Upon visiting Patagonia, one can understand the inspiration Yvon Chouinard must have felt to name his now global clothing brand, Patagonia. Located in both Chile and Argentina, the geographic region contains the southernmost portion of South America. This stunning area is incredibly diverse. Classic dry southern plains, Andean highlands, Lake Districts, the moist Pacific coast, and rocky Tierra del Fuego are all tied together by the Andean Cordillera, the longest continuous mountain chain on the planet.
The name Patagonia comes from the word Patagon, used by Magellan to describe the native people, who were a foot taller than the Spaniards of the time. They fiercely kicked the Spanish colonists out of the area in the early 1600’s. This prevented Europeans from arriving in mass until the nineteenth century. Around the same time the U.S was warring against the Plains Indians, the governments of Chile and Argentina were wiping out the indigenous people of Patagonia. They almost succeeded, and today, unlike most of the rest of South America, many of the people are descendents of European countries such as Spain, Italy, Germany, Wales, England and Ireland. Similar to the American West and Alaska, to which Patagonia is often compared, the Patagonians are known for their independence of spirit.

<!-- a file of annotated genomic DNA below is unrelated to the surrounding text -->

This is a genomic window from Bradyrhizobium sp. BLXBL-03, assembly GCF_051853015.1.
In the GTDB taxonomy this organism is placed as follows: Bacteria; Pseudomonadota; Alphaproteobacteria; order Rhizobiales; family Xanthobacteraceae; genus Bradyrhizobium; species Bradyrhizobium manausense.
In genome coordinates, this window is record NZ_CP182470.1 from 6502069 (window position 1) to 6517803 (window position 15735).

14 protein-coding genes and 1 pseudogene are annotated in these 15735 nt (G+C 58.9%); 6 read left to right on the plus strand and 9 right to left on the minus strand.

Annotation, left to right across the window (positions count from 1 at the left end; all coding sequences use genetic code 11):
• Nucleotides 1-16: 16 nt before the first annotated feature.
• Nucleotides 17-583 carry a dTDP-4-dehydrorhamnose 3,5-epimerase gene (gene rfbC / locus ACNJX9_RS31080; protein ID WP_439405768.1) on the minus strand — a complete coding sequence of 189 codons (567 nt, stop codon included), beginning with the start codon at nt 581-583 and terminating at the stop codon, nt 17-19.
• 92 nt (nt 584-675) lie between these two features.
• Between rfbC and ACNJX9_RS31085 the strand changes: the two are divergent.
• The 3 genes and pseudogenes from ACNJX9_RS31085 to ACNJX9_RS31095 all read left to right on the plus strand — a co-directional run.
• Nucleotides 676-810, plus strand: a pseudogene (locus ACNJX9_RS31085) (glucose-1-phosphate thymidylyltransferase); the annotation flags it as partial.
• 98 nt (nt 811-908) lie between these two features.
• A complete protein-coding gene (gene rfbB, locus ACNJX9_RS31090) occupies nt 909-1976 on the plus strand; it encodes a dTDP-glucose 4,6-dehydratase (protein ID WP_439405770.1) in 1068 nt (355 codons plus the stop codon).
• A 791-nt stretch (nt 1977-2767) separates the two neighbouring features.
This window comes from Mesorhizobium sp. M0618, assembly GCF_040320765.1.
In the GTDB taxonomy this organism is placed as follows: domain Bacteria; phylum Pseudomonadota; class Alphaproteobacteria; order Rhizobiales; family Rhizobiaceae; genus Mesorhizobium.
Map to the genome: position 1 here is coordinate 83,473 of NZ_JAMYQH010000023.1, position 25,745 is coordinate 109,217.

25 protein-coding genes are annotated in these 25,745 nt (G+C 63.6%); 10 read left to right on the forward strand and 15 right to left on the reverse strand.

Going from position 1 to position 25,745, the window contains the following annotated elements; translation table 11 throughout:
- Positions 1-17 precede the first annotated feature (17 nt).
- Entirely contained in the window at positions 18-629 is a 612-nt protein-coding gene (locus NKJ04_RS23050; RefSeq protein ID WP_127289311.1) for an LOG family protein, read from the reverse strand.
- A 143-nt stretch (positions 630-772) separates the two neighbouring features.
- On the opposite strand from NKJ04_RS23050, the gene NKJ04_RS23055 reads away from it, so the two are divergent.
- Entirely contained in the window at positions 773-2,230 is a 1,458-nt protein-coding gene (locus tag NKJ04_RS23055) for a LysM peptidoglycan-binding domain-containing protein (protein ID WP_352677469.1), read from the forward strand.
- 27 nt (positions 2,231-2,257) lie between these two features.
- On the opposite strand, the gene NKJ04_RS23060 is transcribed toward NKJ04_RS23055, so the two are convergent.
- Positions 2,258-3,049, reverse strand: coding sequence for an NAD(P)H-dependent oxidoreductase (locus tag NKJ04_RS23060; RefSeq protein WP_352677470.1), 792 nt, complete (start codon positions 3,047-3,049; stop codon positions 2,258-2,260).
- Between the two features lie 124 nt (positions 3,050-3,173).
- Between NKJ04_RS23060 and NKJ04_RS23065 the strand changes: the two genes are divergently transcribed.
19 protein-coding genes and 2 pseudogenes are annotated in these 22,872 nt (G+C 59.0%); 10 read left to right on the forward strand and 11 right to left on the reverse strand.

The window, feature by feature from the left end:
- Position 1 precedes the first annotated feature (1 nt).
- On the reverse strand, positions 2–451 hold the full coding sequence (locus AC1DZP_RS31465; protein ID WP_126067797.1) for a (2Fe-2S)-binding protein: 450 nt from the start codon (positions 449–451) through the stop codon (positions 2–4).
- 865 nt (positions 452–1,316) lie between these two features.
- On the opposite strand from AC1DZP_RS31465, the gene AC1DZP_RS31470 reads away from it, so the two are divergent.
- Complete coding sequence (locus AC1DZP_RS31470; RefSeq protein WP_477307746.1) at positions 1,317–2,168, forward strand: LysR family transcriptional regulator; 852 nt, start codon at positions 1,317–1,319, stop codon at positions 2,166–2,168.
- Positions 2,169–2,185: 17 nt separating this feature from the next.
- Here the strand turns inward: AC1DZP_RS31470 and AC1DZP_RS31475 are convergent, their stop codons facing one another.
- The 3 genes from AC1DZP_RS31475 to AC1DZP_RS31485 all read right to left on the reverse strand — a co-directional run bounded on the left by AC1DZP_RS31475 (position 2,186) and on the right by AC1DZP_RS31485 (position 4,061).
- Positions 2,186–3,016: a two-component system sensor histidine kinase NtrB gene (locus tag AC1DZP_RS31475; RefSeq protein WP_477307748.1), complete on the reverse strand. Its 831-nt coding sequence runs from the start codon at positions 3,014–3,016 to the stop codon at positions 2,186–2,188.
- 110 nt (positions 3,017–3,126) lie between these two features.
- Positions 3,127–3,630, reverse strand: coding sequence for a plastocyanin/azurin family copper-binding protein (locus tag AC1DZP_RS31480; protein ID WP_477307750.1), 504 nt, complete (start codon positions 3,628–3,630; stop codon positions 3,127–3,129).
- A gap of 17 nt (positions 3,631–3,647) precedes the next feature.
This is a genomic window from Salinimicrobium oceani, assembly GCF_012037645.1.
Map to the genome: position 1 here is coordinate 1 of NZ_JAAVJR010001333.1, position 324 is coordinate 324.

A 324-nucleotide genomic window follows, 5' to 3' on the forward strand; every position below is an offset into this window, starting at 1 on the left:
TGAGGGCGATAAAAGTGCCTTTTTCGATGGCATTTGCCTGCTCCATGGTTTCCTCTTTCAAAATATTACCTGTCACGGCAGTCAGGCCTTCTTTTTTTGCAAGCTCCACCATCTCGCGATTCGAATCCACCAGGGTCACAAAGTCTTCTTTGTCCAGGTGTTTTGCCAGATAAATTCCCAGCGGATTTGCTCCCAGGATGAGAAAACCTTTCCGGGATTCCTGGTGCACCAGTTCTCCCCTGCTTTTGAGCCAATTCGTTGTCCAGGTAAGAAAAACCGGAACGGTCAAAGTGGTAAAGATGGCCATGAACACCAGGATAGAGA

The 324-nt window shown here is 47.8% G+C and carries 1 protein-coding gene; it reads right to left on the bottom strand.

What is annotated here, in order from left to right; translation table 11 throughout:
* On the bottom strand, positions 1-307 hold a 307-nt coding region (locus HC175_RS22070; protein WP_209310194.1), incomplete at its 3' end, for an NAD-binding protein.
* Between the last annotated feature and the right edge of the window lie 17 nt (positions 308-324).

Even though Patagonia covers one third of the land mass of both Chile and Argentina, less than five percent of their populations live there, good news for those who like their outdoors wild and free. Both countries have set some of their most special areas aside as national parks or natural reserves. There is an outdoor attraction in every region of Patagonia. The two most famous national parks are Tierra del Fuego, famous for its beauty and historical romance, and Parque National Torres del Paine, which has UNESCO World Heritage status. Hiking in Torres del Paine is a must for South American adventurers. The Puerto Marino Glacier is another of the many sites worth seeing. The glacier is 30Km long, 60 meters high, and you can take a boat to within 150m of the face itself.
Just a few of the many animals found in Patagonia include pink flamingos, guanacos (related to the llama), condors, penguins, rheas (related to the ostrich) and seals. If you are really lucky, you might even catch a glimpse of a puma (mountain lion).
Easy connections to Patagonia can be found thru Santiago, Chile, as well as Buenos Aires, Argentina. Transportation around the area is offered by comfortable coach buses similar to tour buses found in the U.S. Taxis are available in nearly every city, and car rentals can be an option too.
Between the Lake District and Patagonia region, there is no lack of things to see or do. If you have any questions about visiting this magnificent region, please let me know.